I think you ignore a key rule in hermeneutics by downplaying what the Pharisees believed as irrelevant, but I do appreciate that you have looked into this and agree that ECT is not a new concept.

Concerning the nature of God issues, this can be argued from an opposite perspective with implications we see going on around us now. Everyone in their sinful nature thinks God is unfair, but its by faith we accept the revelation He has given us.

Think about it. The LGBT community believe a loving God would never condemn them for what is natural in their nature. They would say their inclusiveness actually makes them more loving than the Christian God.

So when we give nature of God arguments, we need to consider that someone is always going to be on the other side of that argument, until we have a God that will allow anything and still love everyone right into glory.

ECT is horrible to think about. It is in fact overwhelming to me, but how I feel about it doesn't make it true or untrue. I am actually perplexed by the staunch ECT supporters that seem to just pass it off. For whatever reason this is weighing heavy on me, so I appreciate the discussions here and I plan on continuing to study this out.

Re: Pharisees believed in ECT? 1 year, 11 months ago #4014

  • webb
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Macgragor,
Everyone in their sinful nature thinks God is unfair

I'm not asking you to exercise your conscience in your sinful nature. I'm asking you to exercise your conscience in your highest, most loving and just nature, formed in you as a reborn child of God. Does the renewed-in-Christ person that you are think your Father God is like the first or the second characterization? If you're not confident, I'm asserting that there is a matter of faith to be dealt with, and that no amount of intellectualizing is going to take the place of that exercise of faith. At some point a person has to ask themselves, do I believe in a God who brings billions of human beings into existence with the express purpose of subjecting them to literally unending torment, or not? It's possible that the Bible is not going to close the door so firmly on this question that no exercise of faith is ever going to be required.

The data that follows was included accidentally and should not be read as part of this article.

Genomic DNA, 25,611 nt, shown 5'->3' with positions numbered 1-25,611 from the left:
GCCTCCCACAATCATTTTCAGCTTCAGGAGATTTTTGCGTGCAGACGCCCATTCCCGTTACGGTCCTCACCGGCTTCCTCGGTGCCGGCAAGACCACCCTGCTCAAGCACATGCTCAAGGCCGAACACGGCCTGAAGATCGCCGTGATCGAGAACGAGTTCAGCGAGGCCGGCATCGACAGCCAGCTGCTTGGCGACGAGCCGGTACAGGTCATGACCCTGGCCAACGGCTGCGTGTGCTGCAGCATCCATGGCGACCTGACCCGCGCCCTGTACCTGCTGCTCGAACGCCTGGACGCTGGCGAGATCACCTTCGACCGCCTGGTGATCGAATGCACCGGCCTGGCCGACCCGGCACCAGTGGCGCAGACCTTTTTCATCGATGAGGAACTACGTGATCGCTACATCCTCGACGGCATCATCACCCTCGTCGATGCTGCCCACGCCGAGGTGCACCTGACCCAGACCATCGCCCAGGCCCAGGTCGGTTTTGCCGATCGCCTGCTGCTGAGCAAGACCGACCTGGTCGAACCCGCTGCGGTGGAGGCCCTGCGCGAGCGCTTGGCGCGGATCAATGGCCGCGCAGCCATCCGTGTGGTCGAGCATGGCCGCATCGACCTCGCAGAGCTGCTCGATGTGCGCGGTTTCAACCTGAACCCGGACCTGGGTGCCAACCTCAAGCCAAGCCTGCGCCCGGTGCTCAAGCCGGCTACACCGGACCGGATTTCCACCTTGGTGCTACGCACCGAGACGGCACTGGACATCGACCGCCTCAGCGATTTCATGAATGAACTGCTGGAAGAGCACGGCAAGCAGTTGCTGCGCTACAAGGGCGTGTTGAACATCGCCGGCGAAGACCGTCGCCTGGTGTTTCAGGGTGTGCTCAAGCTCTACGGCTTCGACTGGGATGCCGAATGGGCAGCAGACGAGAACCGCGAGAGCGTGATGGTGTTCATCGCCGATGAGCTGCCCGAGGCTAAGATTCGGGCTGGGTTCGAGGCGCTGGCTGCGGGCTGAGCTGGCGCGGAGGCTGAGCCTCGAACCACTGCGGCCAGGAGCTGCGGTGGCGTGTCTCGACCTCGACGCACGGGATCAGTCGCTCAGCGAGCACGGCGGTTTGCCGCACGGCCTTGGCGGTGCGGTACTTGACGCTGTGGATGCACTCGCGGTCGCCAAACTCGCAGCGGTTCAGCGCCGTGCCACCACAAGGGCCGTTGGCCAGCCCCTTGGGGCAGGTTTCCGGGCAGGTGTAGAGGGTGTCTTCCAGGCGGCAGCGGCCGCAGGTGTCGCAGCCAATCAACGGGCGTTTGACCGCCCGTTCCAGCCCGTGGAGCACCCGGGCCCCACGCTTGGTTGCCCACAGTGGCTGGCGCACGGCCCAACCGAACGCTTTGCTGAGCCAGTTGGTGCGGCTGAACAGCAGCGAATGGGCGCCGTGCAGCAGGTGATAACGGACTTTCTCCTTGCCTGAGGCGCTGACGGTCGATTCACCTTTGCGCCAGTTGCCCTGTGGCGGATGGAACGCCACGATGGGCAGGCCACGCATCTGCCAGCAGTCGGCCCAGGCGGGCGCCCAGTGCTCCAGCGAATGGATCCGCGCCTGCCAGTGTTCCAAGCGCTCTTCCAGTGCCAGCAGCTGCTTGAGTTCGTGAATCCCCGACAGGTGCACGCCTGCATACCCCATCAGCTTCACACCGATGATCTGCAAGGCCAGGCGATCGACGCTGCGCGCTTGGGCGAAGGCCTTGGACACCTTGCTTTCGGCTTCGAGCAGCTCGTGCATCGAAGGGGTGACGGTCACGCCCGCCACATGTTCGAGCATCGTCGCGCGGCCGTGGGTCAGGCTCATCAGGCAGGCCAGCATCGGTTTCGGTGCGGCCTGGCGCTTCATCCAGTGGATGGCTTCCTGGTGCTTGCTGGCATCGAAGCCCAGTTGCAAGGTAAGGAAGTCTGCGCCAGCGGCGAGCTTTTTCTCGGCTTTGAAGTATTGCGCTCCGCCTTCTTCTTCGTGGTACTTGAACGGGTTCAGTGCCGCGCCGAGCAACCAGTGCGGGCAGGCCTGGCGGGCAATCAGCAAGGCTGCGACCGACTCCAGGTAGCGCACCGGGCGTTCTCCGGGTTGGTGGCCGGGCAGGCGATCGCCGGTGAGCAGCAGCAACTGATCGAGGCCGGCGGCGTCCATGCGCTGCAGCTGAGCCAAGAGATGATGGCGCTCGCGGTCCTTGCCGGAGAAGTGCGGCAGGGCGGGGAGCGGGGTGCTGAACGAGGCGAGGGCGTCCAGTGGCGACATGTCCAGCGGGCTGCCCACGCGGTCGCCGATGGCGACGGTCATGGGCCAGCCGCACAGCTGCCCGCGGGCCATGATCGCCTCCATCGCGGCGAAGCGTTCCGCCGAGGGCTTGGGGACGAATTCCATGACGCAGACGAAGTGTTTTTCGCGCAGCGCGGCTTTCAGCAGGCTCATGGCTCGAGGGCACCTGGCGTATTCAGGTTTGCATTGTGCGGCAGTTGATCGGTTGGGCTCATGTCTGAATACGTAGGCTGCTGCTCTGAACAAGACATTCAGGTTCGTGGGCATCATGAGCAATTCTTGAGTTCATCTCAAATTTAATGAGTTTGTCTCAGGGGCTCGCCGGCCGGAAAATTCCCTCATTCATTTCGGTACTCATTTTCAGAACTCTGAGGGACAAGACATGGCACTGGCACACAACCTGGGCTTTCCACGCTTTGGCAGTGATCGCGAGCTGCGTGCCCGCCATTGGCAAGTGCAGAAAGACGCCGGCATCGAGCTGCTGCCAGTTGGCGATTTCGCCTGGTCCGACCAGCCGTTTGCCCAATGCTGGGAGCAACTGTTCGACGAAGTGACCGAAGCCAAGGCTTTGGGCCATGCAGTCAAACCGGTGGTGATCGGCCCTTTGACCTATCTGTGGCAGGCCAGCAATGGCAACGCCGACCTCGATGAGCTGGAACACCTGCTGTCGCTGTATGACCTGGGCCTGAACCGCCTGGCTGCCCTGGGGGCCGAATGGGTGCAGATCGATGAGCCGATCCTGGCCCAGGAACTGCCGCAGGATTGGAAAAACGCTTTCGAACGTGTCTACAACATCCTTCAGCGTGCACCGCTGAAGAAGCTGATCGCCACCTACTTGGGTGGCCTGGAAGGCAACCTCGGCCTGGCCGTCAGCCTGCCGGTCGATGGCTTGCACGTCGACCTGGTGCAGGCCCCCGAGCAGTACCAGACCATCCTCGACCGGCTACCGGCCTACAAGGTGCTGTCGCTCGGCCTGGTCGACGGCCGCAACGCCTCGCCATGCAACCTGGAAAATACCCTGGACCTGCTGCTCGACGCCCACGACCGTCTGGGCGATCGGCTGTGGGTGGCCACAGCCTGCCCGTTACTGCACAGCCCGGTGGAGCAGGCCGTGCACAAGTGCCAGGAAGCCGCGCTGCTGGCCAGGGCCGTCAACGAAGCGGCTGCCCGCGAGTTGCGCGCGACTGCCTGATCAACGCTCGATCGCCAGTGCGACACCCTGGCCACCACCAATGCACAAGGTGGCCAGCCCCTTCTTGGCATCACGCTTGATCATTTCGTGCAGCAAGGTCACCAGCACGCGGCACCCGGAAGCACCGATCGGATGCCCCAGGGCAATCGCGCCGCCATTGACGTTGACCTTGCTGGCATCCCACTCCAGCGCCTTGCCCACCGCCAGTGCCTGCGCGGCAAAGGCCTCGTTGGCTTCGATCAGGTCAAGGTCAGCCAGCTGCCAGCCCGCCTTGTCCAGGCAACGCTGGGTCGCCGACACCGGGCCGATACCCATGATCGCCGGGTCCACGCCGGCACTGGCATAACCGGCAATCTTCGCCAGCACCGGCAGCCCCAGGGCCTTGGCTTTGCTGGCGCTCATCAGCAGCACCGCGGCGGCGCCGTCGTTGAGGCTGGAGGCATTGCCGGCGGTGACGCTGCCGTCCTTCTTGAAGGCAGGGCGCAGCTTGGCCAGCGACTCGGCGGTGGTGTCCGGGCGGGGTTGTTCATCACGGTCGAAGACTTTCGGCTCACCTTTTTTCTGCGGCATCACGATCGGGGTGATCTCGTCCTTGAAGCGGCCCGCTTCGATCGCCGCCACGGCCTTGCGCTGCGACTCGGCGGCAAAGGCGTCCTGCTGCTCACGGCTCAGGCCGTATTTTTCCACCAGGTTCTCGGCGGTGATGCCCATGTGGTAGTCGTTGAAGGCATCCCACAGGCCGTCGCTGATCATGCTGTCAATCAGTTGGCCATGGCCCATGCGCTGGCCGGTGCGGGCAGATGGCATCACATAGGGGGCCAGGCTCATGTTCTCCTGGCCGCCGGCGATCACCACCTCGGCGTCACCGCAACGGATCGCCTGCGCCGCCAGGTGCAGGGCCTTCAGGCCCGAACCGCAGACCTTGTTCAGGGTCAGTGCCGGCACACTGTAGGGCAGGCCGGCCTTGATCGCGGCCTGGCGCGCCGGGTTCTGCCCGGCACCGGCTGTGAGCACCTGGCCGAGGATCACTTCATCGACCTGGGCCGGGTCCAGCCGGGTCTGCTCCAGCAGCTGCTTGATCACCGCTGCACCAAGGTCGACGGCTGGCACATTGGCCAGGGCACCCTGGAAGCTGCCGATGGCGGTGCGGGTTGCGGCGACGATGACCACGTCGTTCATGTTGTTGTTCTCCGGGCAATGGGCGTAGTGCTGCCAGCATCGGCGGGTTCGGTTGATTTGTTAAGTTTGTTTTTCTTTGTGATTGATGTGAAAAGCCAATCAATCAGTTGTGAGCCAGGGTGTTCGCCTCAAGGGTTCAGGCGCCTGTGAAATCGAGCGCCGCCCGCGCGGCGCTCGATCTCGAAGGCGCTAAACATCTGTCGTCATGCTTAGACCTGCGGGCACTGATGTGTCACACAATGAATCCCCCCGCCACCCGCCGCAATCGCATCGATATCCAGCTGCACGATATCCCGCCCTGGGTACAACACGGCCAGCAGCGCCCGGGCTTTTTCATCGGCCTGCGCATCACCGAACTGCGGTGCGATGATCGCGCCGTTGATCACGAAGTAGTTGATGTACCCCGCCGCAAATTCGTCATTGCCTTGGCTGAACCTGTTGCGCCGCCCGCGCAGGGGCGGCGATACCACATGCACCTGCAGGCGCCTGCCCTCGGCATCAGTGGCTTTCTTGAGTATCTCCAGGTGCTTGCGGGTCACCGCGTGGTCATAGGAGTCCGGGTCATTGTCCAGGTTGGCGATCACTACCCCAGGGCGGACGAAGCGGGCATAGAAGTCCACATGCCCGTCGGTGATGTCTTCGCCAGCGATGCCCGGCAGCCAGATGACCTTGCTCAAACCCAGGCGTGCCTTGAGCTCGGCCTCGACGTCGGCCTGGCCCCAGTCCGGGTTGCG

Re: Pharisees believed in ECT? 1 year, 11 months ago #4015

  • Timothew
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Mcgragor wrote:
Quite the opposite Timothew, just forcing myself to really try to examine all the evidence. The thought of a never ending torment in hell is overwhelming to me, but I am not in the place of God nor can I understand His ways.


You said
Man how I wish such a verse or two were there...


You are not examining the evidence to find the truth. You are searching for evidence that favors your POV, and when it isn't there you say that you wish it were there. God's ways are not "never ending torment in hell." Perhaps the reason you can't understand His ways is because you are making assumptions about Him that are not true.

I used to hold the same view you hold and because I examined the Scriptures, I rejected that view in favor of the view of Scripture. Scripture (Psalm 92:6-7, as one of many examples) has STRONG language specifically stating that the wicked will be destroyed forever:
Senseless people do not know,
fools do not understand,
that though the wicked spring up like grass
and all evildoers flourish,
they will be destroyed forever.

Why reject the plain language of Scripture because of what the Pharisee might or might not have believed? If they believed in ECT it is because they were wrong, as they were wrong about a lot of things. It doesn't matter what they believed, it matters what the Bible says, and the Bible says that the wicked will be destroyed.
Τιμοθέῳ γνησίῳ τέκνῳ ἐν πίστει
Tim Wiesner
Last Edit: 1 year, 11 months ago by Timothew.